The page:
Anyway the exercises, trivially they can be answered thus :
| ?- reverse([12,4,5,7],SL).
SL = [7,5,4,12]
| ?- min_list([12,4,5,7],SL).
SL = 4
| ?- sort([12,4,5,7],SL).
SL = [4,5,7,12]
(1 ms) yes
But we ought to try a bit harder, so :
revappend(, Ys, Ys).
revappend([X|Xs], Ys, Zs) :- revappend(Xs, [X|Ys], Zs).
rev(Xs,Ys) :- revappend(Xs,,Ys).
I pinched this in the end, after repeated attempts to use 'is' on something that isn't an arithmetic expression.
This one is all mine, alas. It's not tail-recursive so it would be inefficient. Here I have added a rule for each case -but it might be possible to use an 'if' statement.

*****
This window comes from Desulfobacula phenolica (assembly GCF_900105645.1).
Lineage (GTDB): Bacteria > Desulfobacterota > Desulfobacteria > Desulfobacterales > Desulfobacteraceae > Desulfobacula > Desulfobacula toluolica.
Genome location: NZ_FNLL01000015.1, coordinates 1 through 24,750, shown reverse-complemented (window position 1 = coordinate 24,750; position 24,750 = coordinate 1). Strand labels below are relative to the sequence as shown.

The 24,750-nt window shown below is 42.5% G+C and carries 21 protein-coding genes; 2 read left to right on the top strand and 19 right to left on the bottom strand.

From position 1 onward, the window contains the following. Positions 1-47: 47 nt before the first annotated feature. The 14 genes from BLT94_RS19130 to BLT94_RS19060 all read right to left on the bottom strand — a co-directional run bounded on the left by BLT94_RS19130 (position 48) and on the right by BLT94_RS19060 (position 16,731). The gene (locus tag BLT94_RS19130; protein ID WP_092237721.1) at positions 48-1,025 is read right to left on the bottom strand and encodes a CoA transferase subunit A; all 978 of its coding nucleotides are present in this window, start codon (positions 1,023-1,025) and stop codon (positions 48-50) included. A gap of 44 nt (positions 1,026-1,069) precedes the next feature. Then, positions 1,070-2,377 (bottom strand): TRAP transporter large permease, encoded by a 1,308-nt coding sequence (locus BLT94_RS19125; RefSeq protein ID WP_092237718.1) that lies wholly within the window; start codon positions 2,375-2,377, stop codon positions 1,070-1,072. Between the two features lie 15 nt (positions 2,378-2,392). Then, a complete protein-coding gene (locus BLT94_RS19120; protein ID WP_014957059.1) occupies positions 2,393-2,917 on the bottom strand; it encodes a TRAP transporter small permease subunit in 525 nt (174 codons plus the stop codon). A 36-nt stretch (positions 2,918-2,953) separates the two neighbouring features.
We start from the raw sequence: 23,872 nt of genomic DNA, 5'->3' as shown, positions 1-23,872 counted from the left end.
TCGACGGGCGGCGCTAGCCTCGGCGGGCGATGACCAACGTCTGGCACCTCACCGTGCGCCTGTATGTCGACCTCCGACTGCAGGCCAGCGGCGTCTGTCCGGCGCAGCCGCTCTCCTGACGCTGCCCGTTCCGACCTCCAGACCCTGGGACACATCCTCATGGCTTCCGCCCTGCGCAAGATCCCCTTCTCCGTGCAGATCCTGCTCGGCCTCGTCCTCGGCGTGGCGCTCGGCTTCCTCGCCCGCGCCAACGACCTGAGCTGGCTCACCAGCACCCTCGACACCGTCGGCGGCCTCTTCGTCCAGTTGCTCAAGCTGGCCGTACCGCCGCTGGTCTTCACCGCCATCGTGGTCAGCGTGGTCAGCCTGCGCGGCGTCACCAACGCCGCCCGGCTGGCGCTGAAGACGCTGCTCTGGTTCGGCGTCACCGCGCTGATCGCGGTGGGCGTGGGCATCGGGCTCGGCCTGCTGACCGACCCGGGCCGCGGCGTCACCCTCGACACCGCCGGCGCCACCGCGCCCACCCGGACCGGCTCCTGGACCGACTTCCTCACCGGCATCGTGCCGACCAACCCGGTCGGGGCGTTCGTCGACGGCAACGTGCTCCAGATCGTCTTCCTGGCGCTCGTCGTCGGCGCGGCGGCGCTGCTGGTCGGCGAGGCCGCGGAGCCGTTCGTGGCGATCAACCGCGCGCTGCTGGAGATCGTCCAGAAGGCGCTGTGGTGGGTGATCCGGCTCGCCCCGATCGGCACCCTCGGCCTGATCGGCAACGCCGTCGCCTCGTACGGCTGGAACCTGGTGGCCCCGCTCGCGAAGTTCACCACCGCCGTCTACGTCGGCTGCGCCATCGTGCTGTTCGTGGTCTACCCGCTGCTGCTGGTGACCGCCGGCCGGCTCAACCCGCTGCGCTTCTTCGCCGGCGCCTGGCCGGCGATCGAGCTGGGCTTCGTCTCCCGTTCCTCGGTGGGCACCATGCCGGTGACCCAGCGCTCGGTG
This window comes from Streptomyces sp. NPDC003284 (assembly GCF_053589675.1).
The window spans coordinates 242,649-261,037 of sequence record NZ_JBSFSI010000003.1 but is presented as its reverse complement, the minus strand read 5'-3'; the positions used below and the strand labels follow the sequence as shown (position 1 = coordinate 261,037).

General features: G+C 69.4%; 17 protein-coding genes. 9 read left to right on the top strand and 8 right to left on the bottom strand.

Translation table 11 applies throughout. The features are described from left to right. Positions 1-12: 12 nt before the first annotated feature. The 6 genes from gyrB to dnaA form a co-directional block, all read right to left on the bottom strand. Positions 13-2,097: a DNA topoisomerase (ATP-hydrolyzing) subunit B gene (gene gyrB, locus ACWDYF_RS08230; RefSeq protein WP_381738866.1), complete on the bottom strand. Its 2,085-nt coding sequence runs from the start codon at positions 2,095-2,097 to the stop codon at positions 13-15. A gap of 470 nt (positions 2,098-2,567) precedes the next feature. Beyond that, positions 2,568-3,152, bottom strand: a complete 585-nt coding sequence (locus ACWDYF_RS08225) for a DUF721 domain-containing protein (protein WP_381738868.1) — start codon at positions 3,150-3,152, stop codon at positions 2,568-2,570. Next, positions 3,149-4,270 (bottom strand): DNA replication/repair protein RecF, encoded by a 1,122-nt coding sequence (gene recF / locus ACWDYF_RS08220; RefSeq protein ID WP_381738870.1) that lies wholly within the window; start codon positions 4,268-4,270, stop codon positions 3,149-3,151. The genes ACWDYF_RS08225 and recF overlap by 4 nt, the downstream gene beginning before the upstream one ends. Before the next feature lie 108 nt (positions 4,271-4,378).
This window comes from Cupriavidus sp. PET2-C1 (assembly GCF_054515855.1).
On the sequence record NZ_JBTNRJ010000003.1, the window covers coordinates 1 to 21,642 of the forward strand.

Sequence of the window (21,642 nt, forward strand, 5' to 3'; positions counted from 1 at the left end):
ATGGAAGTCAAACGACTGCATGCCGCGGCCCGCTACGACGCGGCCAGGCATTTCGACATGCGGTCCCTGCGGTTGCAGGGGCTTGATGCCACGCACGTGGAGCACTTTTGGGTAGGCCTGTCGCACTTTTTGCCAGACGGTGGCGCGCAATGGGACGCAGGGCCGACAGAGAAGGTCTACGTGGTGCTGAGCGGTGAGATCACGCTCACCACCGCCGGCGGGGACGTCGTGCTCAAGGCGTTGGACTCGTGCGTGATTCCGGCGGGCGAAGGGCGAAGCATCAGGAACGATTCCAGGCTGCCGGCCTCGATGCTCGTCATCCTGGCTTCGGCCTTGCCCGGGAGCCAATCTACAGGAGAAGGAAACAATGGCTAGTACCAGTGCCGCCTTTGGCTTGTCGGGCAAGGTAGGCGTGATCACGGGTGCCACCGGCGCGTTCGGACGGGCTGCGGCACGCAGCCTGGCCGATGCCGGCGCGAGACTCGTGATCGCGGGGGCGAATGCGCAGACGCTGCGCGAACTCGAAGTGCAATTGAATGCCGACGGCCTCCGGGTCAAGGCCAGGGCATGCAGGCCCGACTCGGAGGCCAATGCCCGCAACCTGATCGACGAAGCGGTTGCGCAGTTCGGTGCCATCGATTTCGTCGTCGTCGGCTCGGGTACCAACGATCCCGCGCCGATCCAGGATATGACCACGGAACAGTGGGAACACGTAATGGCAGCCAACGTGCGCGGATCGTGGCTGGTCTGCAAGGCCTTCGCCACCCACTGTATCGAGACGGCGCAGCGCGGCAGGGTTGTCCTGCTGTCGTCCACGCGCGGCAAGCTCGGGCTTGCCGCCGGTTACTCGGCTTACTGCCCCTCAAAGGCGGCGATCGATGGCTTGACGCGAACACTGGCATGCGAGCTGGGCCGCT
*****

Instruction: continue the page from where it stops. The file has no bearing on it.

smallest(S,[H|T]) :- smallest(Ss,T), H >= Ss, S is Ss.
smallest(S,[H|T]) :- smallest(Ss,T), H < Ss, S is H.
Finally the sort -I can't imagine that this is very efficient either, it works by taking the smallest member off the original list and putting it add the head of a new list, this happens repeatedly (through recursion) until the original list is empty :-
jsort(, Ys, Ys).
jsort(Xs, Ys, Zs) :- min_list(Xs,S), delete(Xs,S,X1s), jsort(X1s, [S|Ys], Zs).
sortj(Xs,Ys) :- jsort(Xs,,Ys).